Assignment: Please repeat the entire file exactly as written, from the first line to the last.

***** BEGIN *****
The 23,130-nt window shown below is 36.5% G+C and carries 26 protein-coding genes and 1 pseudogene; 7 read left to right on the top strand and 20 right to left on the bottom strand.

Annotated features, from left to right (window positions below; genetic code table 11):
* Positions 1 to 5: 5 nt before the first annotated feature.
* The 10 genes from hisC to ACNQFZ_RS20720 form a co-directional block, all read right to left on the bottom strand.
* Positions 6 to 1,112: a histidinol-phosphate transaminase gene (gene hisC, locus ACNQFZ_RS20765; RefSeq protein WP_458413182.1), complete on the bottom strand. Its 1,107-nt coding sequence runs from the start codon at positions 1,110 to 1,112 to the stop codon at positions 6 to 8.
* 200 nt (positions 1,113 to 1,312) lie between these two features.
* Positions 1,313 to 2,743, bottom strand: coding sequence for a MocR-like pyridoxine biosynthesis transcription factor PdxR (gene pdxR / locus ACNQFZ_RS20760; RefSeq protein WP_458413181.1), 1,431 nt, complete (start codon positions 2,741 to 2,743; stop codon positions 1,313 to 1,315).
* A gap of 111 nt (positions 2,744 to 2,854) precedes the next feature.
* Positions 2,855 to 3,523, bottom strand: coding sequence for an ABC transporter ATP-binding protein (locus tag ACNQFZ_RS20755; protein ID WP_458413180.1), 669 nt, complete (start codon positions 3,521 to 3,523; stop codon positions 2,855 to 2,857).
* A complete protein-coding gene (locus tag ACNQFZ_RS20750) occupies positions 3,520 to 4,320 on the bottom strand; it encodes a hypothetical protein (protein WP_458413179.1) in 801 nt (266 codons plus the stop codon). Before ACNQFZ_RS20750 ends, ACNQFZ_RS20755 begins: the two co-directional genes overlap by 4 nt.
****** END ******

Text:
The 23,130-nt window shown below is 36.5% G+C and carries 26 protein-coding genes and 1 pseudogene; 7 read left to right on the top strand and 20 right to left on the bottom strand.

Annotated features, from left to right (window positions below; genetic code table 11):
* Positions 1 to 5: 5 nt before the first annotated feature.
* The 10 genes from hisC to ACNQFZ_RS20720 form a co-directional block, all read right to left on the bottom strand.
* Positions 6 to 1,112: a histidinol-phosphate transaminase gene (gene hisC, locus ACNQFZ_RS20765; RefSeq protein WP_458413182.1), complete on the bottom strand. Its 1,107-nt coding sequence runs from the start codon at positions 1,110 to 1,112 to the stop codon at positions 6 to 8.
* 200 nt (positions 1,113 to 1,312) lie between these two features.
* Positions 1,313 to 2,743, bottom strand: coding sequence for a MocR-like pyridoxine biosynthesis transcription factor PdxR (gene pdxR / locus ACNQFZ_RS20760; RefSeq protein WP_458413181.1), 1,431 nt, complete (start codon positions 2,741 to 2,743; stop codon positions 1,313 to 1,315).
* A gap of 111 nt (positions 2,744 to 2,854) precedes the next feature.
* Positions 2,855 to 3,523, bottom strand: coding sequence for an ABC transporter ATP-binding protein (locus tag ACNQFZ_RS20755; protein ID WP_458413180.1), 669 nt, complete (start codon positions 3,521 to 3,523; stop codon positions 2,855 to 2,857).
* A complete protein-coding gene (locus tag ACNQFZ_RS20750) occupies positions 3,520 to 4,320 on the bottom strand; it encodes a hypothetical protein (protein WP_458413179.1) in 801 nt (266 codons plus the stop codon). Before ACNQFZ_RS20750 ends, ACNQFZ_RS20755 begins: the two co-directional genes overlap by 4 nt.